- What is real? – China is the master at making copies of real things. It's gotten so bad to the point where a lot of times you really have to start questioning whether what you're looking at is real or fake. They've taken it so extreme that even cars can be fake. You'll see a BMW on the road and think it's real but it potentially could be a China brand car with a BMW body kit. This just means you have to be super careful about what you buy in China. I just go in with the mentality that everything is fake and so you accept the tradeoff of price for quality and authenticity.
- Volume control – There'll be a lot of times when you'll wish you could turn a volume control knob to the left but you won't be able to. So no, not everyone on the phone is having a wildly fierce argument.
- Squatting – This is perhaps the biggest adjustment for most and affects the ladies the most. First of all you have to deal with dirty, smelly and possibly paid bathrooms but then you also have to learn the art of the squat. It's not easy and I avoid this issue all together by just not going during the day but when nature calls. I'm not sure how you prepare for this but maybe you do have to YouTube this?
Essential China Travel Tips
- Book a tour – Have your dream sightseeing holidays in China by booking a tour. It takes the stress of planning every detail of the trip away and ensures that you can focus on having fun and not worrying about the things that make things complicated when you don't speak the language. Just know that if you are doing a bus tour that there may be a big shopping component to it so ask the right questions.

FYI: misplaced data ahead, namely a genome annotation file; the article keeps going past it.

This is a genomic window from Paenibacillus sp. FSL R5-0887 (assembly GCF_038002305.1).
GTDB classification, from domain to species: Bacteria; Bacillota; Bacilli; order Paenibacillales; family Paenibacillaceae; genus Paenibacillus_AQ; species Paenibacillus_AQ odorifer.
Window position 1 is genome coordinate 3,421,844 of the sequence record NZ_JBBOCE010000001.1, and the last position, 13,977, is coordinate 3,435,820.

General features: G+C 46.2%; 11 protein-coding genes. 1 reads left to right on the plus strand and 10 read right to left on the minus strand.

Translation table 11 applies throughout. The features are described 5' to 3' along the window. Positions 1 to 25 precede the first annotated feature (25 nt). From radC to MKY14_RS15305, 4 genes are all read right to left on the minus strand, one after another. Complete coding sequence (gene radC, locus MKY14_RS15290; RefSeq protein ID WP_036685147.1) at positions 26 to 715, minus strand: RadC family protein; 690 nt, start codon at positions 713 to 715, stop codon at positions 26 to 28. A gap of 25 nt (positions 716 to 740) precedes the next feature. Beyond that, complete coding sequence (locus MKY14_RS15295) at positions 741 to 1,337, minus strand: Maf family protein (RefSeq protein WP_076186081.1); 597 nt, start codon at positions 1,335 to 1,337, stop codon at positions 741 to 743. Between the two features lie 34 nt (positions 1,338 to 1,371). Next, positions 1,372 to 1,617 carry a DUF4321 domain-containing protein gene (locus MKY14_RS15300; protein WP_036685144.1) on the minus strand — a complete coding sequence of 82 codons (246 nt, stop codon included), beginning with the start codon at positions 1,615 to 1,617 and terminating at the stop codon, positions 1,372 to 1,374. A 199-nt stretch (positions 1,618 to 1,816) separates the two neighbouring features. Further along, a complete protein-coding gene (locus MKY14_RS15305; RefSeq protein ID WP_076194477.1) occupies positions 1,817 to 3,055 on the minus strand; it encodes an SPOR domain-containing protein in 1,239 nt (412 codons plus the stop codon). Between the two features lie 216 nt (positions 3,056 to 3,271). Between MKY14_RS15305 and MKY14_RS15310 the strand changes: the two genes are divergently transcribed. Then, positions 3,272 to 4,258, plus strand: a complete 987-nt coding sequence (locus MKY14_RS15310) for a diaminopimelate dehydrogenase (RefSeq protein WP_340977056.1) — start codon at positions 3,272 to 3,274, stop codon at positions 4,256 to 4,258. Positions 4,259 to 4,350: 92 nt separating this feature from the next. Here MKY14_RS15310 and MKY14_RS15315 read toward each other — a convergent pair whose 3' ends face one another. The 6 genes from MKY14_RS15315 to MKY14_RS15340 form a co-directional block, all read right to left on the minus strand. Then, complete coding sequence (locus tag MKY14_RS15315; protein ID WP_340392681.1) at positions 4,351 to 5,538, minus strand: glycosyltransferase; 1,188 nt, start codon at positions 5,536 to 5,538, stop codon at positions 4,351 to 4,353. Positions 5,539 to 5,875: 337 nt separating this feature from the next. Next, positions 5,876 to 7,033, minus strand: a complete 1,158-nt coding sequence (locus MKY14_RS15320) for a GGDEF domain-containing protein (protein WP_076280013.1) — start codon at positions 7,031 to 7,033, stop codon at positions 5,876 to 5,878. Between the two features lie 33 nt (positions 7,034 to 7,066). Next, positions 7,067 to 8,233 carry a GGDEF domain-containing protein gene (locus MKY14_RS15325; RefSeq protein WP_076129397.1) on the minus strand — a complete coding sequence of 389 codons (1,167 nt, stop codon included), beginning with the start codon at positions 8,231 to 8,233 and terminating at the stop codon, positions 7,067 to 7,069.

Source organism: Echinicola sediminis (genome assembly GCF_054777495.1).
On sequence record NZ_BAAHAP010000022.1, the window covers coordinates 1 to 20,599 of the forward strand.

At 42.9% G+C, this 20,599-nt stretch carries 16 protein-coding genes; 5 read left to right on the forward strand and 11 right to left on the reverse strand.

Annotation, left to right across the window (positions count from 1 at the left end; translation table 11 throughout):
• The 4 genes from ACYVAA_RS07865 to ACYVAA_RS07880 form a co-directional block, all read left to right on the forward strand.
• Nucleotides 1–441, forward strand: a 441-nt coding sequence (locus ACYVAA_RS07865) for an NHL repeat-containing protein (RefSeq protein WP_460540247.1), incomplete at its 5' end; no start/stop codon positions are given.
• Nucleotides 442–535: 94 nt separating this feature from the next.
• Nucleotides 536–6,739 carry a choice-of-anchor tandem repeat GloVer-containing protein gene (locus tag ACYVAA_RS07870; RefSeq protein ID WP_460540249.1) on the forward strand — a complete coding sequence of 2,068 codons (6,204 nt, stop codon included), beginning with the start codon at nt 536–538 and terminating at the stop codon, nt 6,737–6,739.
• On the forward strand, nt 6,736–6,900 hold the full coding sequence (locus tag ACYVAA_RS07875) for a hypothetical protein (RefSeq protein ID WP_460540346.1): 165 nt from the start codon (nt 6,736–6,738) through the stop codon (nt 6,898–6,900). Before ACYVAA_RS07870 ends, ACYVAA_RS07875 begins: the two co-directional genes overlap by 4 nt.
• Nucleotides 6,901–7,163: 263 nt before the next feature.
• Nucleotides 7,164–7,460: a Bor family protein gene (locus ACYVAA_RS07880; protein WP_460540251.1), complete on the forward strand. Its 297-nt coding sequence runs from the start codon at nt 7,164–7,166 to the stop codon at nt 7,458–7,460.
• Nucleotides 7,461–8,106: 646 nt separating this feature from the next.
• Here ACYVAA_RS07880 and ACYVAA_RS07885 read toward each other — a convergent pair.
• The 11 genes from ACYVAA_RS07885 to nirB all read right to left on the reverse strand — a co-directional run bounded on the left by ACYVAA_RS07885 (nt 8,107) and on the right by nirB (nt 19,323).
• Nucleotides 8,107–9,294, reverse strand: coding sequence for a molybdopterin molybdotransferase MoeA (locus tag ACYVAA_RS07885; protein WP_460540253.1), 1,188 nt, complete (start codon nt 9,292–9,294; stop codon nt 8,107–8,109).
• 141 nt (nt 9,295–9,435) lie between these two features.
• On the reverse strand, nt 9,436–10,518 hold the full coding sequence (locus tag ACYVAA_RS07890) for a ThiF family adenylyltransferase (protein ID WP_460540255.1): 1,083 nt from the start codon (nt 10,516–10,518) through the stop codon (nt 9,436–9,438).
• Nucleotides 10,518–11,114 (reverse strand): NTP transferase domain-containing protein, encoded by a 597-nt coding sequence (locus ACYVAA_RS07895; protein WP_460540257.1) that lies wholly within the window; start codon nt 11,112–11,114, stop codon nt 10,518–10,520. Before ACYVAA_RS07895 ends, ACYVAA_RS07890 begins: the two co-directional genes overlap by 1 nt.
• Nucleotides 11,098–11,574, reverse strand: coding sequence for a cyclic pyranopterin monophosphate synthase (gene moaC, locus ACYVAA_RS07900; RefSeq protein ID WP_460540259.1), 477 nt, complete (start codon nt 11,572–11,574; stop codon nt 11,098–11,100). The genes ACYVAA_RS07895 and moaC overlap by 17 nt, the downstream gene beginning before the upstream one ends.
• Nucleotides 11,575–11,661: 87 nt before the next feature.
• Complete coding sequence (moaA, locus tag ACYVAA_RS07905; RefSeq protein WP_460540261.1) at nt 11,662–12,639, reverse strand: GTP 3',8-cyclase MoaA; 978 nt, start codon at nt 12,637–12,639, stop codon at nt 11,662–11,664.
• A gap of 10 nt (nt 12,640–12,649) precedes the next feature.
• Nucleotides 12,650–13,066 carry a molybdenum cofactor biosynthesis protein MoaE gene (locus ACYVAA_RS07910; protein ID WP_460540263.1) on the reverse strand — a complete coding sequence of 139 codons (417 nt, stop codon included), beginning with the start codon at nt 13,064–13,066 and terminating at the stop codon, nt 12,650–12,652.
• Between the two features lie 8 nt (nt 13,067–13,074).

- Private guides – Better yet, find a private guide. I did this for our trip to Xi'an with two separate guides and it couldn't have worked out any better. Private guides are great because:
- Avoid tourist traps
- Can dictate exactly what you want to do (say no to shopping)
- They know exactly what tickets to buy
- Can preorder things in advance for you (like train tickets)
- Flexible enough to make adjustments in the itinerary on the fly
- Selfie stick – As you've probably guessed, these are everywhere in China and the nice thing about being there is that you won't feel awkward for using one. As a heads up though, be aware that some museums won't allow you to bring them inside. In some cases, you'll have to check them into security. Not a huge deal but may be a surprise.
- Buy the right data plan – When buying a prepaid cellular plan, make sure it's more than Edge. You might as well not have data if you have Edge.
- Traffic is bad – Never underestimate traffic in the city. Often times you're better off taking public transit.
- Always negotiate – ALWAYS haggle. As a general rule of thumb, you can always start negotiations off at 50% off. Don't be shy! It's a bit awkward at first but you'll get the hang of it to the point where it becomes a bit of a game.
- Translation apps – The best Chinese language translator app is Pleco (Android/iOS). It's free! Google Translate is a good one as well especially with their new augmented reality feature where it translates words on the fly with the use of your camera. Currently Apple also has their own Translate app built into iOS so you can try that as well.
- The younger generation speaks English – If you need help, look for young adult. The chances that they'll know some English will be much higher than try to speak English to an elder.
- Different hotel booking platforms – When booking hotels in China, Ctrip and Agoda are your best bet as they have the widest selection of hotels.
- Noodle etiquette – Slurp your noodles. It's totally okay :)